In preparation for the upcoming 2020-21 NBA season, teams have been filling their rosters with talent, including two-way players. With the Golden State Warriors signing their 48th pick in the 2020 NBA Draft, Nico Mannion, to such a deal.
A five-star recruit coming out of high-school, Mannion was a one-and-done prospect with the Arizona Wildcats. He had an up-and-down season at the collegiate level, which cost his draft stock dearly and led to him becoming a second-round draft selection.
Players signed to a two-way deal spend the majority of the season in the G League. Normally two-way players are eligible to be called up to their parent team in the NBA for a maximum of 45 days per season.
With the 2020-21 season being shortened, two-way players can be active for up to 50 of the NBA’s 72-game schedule. Travel days and practices will not be included, as they have previously.
Pinnacle High School:
Mannion had a stellar freshman season at Pinnacle High School, under Head Coach Charlie Wilde. In 28 games, he averaged 20.2 points, 4.6 rebounds, 4.7 assists, and 2.4 steals per game. While leading Pinnacle to a 22–6 record.
His level of play during the season led to a Sports Illustrated article dubbing Mannion a “Sorta-Maybe” basketball prodigy. The fiery-headed point guard then stepped up his level of play during his sophomore year. Averaging 23.4 points, 4.7 rebounds, and 5.8 assists.
Overall, during the course of his high school career, Mannion gained notoriety on social media and gained a following due to his impressive handles and dunking ability. This led to considerable interest from numerous elite college programs. Such as Duke, Villanova, Marquette, and Arizona.
Mannion averaged 30.4 points, 6.2 rebounds, and 6.2 assists in his final season at Pinnacle. But ultimately, he opted to stay in-state and committed to the University of Arizona.
During his high-school career, he was named Arizona Gatorade Player of the Year award twice and was recognized as the National High School Coaches Association (NHSCA) Senior Athlete of the Year (2018-19). As well as being named a McDonalds All-American in 2019.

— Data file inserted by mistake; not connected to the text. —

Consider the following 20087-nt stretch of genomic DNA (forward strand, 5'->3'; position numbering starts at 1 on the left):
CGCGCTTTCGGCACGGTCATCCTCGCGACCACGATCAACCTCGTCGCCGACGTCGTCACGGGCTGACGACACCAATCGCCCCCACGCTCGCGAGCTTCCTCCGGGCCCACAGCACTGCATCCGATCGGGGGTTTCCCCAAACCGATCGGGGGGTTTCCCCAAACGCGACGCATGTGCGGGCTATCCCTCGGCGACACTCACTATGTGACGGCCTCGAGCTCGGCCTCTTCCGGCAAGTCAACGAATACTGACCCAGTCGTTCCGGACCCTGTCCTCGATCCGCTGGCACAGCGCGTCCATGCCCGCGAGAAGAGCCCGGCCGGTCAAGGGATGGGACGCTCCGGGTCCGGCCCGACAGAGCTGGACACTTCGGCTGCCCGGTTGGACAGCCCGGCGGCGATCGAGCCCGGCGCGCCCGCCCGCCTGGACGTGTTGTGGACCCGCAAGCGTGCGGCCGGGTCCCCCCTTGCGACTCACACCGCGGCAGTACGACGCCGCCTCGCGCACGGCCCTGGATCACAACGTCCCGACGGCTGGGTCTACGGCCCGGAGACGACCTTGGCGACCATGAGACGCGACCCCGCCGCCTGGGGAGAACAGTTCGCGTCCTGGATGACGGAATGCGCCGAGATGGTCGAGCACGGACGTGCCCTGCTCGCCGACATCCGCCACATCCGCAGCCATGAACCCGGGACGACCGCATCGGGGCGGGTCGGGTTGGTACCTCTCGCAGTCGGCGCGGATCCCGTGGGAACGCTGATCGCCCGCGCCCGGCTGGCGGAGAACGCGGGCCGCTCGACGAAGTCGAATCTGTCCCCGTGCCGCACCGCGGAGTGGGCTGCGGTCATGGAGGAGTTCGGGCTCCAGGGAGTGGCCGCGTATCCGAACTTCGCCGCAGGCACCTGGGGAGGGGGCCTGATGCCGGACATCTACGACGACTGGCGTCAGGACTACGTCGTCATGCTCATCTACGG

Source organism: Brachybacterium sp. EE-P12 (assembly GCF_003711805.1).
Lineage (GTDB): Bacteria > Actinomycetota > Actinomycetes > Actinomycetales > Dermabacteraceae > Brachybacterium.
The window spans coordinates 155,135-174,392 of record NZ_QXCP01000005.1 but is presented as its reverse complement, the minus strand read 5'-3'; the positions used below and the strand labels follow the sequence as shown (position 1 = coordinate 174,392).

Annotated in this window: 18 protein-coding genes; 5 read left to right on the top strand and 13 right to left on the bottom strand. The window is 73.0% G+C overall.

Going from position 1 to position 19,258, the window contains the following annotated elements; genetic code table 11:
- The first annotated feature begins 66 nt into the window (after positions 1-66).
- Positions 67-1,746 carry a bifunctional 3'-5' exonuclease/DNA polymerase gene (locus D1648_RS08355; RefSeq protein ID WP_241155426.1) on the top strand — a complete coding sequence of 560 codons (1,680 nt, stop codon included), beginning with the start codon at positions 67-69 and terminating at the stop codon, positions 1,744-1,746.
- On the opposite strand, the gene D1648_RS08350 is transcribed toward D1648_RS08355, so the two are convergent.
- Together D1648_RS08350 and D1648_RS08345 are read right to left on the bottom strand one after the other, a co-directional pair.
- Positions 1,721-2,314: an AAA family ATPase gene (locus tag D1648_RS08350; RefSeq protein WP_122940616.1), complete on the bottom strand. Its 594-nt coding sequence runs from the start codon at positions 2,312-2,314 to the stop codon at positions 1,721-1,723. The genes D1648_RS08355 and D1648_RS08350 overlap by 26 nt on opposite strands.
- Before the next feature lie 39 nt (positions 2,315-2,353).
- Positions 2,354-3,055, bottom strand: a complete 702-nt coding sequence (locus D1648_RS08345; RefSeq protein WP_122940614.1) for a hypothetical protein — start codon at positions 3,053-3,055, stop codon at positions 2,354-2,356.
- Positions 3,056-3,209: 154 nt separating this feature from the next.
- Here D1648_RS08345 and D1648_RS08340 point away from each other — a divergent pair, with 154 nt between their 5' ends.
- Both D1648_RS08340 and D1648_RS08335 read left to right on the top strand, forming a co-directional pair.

Staying Home With the Arizona Wildcats:
A highly touted prospect, Nico Mannion had an underwhelming time with the Arizona Wildcats. Although, the young point guard did shine early on. As he claimed MVP honors in the Wooden Legacy pre-season competition.
However, the step-up in competition and playing alongside other top prospects in Josh Green (Dallas Mavericks) and Zeke Nnaji (Denver Nuggets) exposed Mannion’s readiness for the next level.
While he wasn’t bad, he simply wasn’t the finished product. Through 32 games, the 6-foot-3 prospect averaged 14 points, 5.3 assists, 2.5 rebounds, and 1.2 steals in the 2019-20 campaign. He shot poorly across the board. 39.2% from the field, 32.7% from 3-point land, and 79.7% from the free-throw line.
He did get his NBA opportunity though. As the Golden State Warriors drafted him with the 48th pick in the 2020 NBA Draft and signed him to a two-way contract.
Nico Mannion is a well-rounded prospect who is a jack of all trades. Despite his struggles at the college level, he plays beyond his age and will be an above-average pick and roll facilitator right off the bat.
He is comfortable with the ball in his hands and is adept at reading what opposing defenses are giving him. Making reads in order to either get his teammates an easy basket in the paint, to fire the ball out to a teammate on the perimeter, or to simply pull up from range himself.
While he’s not an explosive or lightening quick athlete, Mannion has decent speed and burst that allows him to put opposing defenders on the back foot. This might be effective in college, but against the best of the best in the NBA, he may struggle to beat his opponent in a footrace to the rim.
Where the young point guard might get caught out is in his poor shot selection. As with many social media famous players, such as LaMelo Ball and Julian Newman, Mannion has developed a bit of a reputation as a below-average shot taker. Regularly settling for highly contested shots and playing a significant amount of hero ball.
That will not fly in Golden State. A team that is built on moving the ball, passing up a good shot for a great shot, and a team that is famous for unselfish play. Mannion may have to cut his teeth and develop in the G League for a couple of seasons.
It is the hope of the Warriors that they can develop Mannion’s well-rounded skill-set and have him mature a handful of those traits into potentially impactful ones. In Stephen Curry, Mannion will have an ideal mentor. One who can show him what it takes to play at the highest level.
Overall, as a second-round selection, the Warriors got themselves a good prospect. It was a low-risk, high-upside acquisition. Mannion does not project to be an outstanding professional. But he will absolutely fill a role, with the potential of being a key rotational piece.
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